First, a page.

Personal protective equipment (PPE) and the Coronavirus (covid-19) pandemic

Dr Kieran Walsh explores the issues around personal protective equipment (PPE) during this Coronavirus (covid-19) pandemic

Personal protective equipment is vital in protecting healthcare staff who are working during a pandemic.

It can not only protect individual healthcare professionals but also prevent the onward spread of the disease. Recently, there has been a lot of news regarding the availability or unavailability of personal protective equipment. However, not as much attention has been paid to whether healthcare professionals have been trained correctly in putting on (donning) and taking off (doffing) the equipment.

So – to start with the basics – how good are healthcare professionals at putting on this equipment and at taking it off?

Researchers at King Abdulaziz University Hospital in Saudi Arabia have done a fascinating study to find answers to these questions. (1) They used a checklist of things that healthcare professionals should do when donning and doffing personal and protective equipment. What they discovered is concerning in some parts and reassuring in others. Of concern was the fact that they found that their healthcare professionals scored only 37% on the checklist items at the start of the study. This means that most of these healthcare professionals would not be fully protected from infections when seeing affected patients. However, what was reassuring was the fact that their scores improved significantly after simulation training. Healthcare professionals also felt more confident and prepared after their training.

However, it required a major effort on behalf of the institution to make this all happen. It needed a “joint effort from the organization leaders, administration, simulation experts, and department leaders.” The authors are upfront about the implications of this for the generalizability of the program – they express concern that programs like this might not work without a great deal of support from various stakeholders.

The use of multimedia e-learning to learn about personal protective equipment

BMJ Learning has published a package of learning resources on how to don and doff personal protective equipment. The modules cover the importance of infection prevention and control, when to isolate a patient, when to use basic personal protective equipment, and most importantly, how to put it on and take it off.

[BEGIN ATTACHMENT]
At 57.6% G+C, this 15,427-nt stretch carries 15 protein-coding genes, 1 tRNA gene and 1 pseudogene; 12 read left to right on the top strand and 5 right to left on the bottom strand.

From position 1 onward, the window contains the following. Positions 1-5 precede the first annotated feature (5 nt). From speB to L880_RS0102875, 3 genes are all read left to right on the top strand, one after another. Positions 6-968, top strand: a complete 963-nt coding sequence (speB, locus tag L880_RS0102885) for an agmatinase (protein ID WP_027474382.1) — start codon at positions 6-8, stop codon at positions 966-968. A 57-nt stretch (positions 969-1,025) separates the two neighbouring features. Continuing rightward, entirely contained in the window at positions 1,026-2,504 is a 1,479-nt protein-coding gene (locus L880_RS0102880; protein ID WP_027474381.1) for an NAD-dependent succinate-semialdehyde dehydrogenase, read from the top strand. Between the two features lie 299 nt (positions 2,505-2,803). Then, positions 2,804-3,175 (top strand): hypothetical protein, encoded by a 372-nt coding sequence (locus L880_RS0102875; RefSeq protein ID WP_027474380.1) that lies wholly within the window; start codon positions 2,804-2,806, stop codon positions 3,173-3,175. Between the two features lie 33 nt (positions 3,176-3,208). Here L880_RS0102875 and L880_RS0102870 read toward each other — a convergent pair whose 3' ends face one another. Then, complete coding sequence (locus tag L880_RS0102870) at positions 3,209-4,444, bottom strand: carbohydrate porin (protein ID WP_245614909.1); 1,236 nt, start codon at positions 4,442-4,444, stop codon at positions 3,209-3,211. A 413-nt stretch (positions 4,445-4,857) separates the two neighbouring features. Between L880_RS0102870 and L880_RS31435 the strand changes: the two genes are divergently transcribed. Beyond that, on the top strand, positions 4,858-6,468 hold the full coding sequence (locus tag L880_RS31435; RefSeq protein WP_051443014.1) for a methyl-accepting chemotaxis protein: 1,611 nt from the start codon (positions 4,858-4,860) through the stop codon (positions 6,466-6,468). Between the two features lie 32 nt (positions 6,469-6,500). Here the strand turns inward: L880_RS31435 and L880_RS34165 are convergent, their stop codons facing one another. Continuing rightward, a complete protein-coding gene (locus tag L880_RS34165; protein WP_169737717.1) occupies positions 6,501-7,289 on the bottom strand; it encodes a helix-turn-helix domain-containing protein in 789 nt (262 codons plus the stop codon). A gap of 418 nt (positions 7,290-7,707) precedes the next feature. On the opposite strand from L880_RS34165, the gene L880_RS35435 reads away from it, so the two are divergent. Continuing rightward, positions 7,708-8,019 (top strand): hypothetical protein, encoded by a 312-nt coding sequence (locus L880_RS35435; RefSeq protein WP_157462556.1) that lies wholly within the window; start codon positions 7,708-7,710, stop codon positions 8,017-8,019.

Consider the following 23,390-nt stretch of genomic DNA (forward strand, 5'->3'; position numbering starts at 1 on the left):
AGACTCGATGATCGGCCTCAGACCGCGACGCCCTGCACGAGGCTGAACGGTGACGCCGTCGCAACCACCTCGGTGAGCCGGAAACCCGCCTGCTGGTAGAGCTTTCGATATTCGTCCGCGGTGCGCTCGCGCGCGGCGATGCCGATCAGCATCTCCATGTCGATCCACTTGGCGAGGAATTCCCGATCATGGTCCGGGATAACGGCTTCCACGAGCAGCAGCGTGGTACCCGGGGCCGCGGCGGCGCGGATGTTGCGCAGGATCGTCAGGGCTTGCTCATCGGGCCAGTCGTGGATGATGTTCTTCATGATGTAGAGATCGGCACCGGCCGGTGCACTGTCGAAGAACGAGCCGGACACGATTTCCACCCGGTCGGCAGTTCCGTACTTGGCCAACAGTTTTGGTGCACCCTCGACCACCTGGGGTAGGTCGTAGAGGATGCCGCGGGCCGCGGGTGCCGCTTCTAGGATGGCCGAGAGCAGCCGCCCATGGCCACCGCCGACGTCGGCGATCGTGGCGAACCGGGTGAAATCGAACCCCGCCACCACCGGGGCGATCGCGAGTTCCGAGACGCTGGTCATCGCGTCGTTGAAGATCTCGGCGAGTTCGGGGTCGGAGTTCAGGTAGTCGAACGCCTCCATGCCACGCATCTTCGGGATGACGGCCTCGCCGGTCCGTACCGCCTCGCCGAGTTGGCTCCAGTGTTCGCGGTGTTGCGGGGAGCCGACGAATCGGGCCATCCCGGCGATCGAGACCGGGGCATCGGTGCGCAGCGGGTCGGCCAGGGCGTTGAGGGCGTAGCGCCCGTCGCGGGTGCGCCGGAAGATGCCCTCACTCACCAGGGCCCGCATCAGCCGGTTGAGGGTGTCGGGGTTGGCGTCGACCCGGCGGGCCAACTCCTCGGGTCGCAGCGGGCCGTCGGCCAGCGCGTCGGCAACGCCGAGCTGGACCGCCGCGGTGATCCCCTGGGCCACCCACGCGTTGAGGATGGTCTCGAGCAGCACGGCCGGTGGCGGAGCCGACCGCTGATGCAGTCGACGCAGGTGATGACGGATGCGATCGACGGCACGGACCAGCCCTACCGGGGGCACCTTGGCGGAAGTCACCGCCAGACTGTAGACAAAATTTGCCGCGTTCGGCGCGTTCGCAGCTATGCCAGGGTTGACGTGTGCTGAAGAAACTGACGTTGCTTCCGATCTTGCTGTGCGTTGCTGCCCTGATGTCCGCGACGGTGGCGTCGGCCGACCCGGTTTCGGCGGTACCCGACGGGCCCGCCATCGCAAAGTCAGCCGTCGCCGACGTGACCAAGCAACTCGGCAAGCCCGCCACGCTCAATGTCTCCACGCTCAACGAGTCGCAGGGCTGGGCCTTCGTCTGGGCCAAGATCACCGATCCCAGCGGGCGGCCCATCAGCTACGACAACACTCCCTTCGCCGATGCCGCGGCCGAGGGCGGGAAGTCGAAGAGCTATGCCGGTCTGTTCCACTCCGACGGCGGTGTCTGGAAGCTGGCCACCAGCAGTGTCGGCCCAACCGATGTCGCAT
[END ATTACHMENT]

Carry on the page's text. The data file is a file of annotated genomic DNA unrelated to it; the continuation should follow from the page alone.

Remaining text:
Virtual learning is vital during a pandemic, as training in person may not be possible. Of course, training on how to use personal protective equipment is not an end in itself, but rather a means to safely care for affected patients. If you suspect your patient has COVID-19, then BMJ Best Practice can offer high value clinical decision support that will work at the point of care. (2) The BMJ Best Practice topic on COVID-19 is freely available. And there is a range of other content available from the BMJ.


References

  1. Abualenain JT, Al-Alawi MM. Simulation-based training in Ebola Personal Protective Equipment for healthcare workers: Experience from King Abdulaziz University Hospital in Saudi Arabia. J Infect Public Health.2018 May 17. pii: S1876-0341(18)30070-4.
  2. Walsh K. Cost and value in healthcare professional education-why the slow pace of change? American journal of pharmaceutical education. 2013. 77 (9), 205

Competing interests

Kieran Walsh works for BMJ which produces a range of resources on infectious and non-infectious diseases.

Resources

For free access to BMJ Best Practice's Coronavirus (covid-19) support please go to: https://bestpractice.bmj.com/info/coronavirus_covid-19/

To access free resources from across the BMJ please go to: https://www.bmj.com/coronavirus